by State Board of Education student member, Autymn Wilde and Board Member, Harium Martin-Morris
For the past year, the State Board of Education (SBE) has focused on educational equity and social-emotional learning. We believe our work should be informed by looking at our policies through various lenses. We need to understand the issues and barriers from multiple viewpoints while being able to talk openly. To that end, members of the SBE gathered in May to discuss books we had read related to our areas of focus. Harium and I read The New Jim Crow, by Michelle Alexander.
From my point of view, I had many shocking revelations about social injustices against blacks in our country. The book’s impact on me was so powerful, it is impossible to convey through words. Our book club tried to explain the text through a group activity called a ‘privilege walk.’ There are many formats for doing the walk available online, but the basic idea is to have a group of people all form a line and take a step forward or backward if a statement applied to them. Most statements were based on race, economics, disability, and sexual/gender orientation. At the end of the statements, when all of the participants are scattered across the room, they’re asked to shoot a crumpled piece of paper into a bin (that symbolizes success). Some are close and some are far from the bin, so not everyone succeeded. Afterward, we discussed why success varied and how privilege or lack of it was a factor based on things beyond our individual control. From that experience, I realized you cannot remove your own lenses and look through an ‘equity lens.’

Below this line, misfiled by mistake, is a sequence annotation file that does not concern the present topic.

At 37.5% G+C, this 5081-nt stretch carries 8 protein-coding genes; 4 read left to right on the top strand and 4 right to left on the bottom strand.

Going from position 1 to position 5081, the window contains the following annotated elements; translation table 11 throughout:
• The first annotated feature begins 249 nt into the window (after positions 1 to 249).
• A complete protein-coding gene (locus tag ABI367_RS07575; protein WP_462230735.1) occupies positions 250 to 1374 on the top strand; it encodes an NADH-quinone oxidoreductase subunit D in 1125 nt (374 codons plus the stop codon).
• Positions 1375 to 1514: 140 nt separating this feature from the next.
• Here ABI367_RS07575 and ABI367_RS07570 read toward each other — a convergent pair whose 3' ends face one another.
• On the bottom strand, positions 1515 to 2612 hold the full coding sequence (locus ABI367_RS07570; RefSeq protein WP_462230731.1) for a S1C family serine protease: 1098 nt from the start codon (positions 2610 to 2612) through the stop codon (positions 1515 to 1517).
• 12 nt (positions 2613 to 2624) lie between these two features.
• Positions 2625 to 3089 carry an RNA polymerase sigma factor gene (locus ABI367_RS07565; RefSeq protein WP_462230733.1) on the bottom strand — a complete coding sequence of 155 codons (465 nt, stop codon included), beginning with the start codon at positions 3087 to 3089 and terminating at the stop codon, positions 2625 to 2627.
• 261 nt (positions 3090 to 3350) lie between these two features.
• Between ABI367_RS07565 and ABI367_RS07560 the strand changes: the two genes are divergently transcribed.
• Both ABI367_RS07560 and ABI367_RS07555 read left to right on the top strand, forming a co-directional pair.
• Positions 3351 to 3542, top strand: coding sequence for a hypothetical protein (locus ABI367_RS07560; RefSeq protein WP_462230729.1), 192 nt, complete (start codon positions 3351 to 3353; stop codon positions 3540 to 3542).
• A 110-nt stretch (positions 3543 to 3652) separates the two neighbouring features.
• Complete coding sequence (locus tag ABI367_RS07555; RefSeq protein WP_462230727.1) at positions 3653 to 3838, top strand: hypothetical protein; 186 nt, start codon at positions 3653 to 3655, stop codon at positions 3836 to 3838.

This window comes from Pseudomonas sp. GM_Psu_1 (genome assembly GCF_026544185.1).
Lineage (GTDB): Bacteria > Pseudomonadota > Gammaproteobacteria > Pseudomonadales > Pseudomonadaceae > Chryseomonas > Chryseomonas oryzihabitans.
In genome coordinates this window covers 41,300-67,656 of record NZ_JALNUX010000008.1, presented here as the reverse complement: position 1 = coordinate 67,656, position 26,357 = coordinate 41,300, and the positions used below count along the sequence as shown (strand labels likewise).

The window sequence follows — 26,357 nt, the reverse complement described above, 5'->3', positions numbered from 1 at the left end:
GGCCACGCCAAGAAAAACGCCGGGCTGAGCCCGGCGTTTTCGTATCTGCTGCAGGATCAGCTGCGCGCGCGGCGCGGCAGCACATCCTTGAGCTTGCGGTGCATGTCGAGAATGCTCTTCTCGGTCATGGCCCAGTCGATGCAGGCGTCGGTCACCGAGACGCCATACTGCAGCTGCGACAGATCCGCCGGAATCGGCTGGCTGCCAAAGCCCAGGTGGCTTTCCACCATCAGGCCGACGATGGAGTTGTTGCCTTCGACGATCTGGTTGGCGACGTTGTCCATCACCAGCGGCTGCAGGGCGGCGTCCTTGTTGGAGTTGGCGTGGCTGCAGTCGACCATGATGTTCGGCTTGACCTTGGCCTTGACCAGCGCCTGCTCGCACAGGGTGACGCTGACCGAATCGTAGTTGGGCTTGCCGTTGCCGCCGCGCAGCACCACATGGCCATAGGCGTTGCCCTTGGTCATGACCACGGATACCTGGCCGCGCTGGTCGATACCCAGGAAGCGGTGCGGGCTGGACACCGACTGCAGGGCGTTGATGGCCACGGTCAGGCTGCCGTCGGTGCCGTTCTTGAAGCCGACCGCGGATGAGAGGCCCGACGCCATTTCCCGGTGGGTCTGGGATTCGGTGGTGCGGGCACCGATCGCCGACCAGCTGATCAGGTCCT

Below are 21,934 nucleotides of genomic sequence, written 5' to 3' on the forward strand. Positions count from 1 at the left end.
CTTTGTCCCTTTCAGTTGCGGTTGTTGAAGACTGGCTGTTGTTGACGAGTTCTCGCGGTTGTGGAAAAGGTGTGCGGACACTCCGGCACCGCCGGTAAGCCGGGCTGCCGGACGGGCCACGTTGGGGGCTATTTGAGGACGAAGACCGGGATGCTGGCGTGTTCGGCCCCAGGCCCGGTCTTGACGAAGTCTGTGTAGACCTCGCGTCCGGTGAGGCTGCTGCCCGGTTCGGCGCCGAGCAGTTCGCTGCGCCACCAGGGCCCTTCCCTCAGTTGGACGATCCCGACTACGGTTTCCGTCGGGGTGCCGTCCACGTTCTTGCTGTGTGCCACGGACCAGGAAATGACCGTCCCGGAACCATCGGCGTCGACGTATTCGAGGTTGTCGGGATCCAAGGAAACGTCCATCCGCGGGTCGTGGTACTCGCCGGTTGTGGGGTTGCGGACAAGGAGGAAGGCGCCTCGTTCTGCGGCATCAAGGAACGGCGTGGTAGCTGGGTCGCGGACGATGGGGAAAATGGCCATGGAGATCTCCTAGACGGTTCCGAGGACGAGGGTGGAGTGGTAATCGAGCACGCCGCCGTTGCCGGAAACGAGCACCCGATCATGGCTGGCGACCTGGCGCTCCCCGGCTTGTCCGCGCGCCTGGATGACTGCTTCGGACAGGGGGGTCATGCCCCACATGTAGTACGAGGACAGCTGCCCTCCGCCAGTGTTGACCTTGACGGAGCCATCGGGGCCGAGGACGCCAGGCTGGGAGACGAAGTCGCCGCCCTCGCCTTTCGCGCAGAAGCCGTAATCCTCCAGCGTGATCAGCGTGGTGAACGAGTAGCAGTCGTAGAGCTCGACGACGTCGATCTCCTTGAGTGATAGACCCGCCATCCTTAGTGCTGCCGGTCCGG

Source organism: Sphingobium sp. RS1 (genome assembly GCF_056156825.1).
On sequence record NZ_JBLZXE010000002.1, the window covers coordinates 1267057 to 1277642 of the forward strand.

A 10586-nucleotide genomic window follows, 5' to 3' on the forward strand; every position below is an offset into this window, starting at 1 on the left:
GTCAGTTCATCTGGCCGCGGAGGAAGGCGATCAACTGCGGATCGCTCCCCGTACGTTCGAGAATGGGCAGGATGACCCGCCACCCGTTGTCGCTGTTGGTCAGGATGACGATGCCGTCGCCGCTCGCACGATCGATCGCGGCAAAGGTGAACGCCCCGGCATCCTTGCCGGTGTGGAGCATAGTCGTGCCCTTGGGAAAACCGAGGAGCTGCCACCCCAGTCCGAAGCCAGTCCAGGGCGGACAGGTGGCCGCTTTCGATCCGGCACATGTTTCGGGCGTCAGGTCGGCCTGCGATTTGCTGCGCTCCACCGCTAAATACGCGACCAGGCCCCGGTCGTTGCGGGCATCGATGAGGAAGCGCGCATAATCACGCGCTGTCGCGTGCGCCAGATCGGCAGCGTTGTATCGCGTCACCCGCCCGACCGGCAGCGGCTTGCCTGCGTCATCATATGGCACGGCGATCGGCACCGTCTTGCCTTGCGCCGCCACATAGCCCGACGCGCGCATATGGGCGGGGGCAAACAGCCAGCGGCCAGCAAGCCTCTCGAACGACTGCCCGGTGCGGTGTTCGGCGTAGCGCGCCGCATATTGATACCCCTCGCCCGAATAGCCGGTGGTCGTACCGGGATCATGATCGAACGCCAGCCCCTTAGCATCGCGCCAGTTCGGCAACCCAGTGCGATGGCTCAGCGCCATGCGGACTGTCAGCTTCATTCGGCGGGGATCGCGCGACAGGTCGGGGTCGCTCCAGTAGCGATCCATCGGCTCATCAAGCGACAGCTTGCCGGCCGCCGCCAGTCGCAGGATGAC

Before this activity and reading the book, we created policies based on our own experiences. But the privilege walk took us from a conceptual understanding of obstacles to a physical, tangible experience of the barriers and trials people face.
From my perspective as a board member and black male, the book shows the connectivity of the black men we see in our jails today, the trends in laws that put them there, and how our perceptions taint our views. This forces us to ask ourselves important questions: are the lenses we use to look at our students of color clear or tinted in ways that predict outcome? Is our K-12 system helping feed high levels of incarceration? And more importantly, if we are feeding the jails, what policies can we put in place to stop feeding the school-to-prison pipeline? The book challenges us as policymakers to look at issues from multiple viewpoints and to think about the ramifications of our actions. It was very encouraging to be able to have a direct and candid look at one of the greatest injustices carried out against a group of people in this country and to understand the impact on our schools and the community-at-large. Change begins with conversations. This book group started that conversation.
More about Autymn and Harium:
Autymn Wilde is a senior at Central Valley High School and a student member of the SBE representing Eastern Washington. Harium Martin-Morris, is a Board Member of SBE and former School Board Director in Seattle.
(Originally published in the Summer 2019 issue of Direct, WSSDA’s quarterly collection of inspiring stories, news and updates from around the state.)
Image credit: New Press, 2010.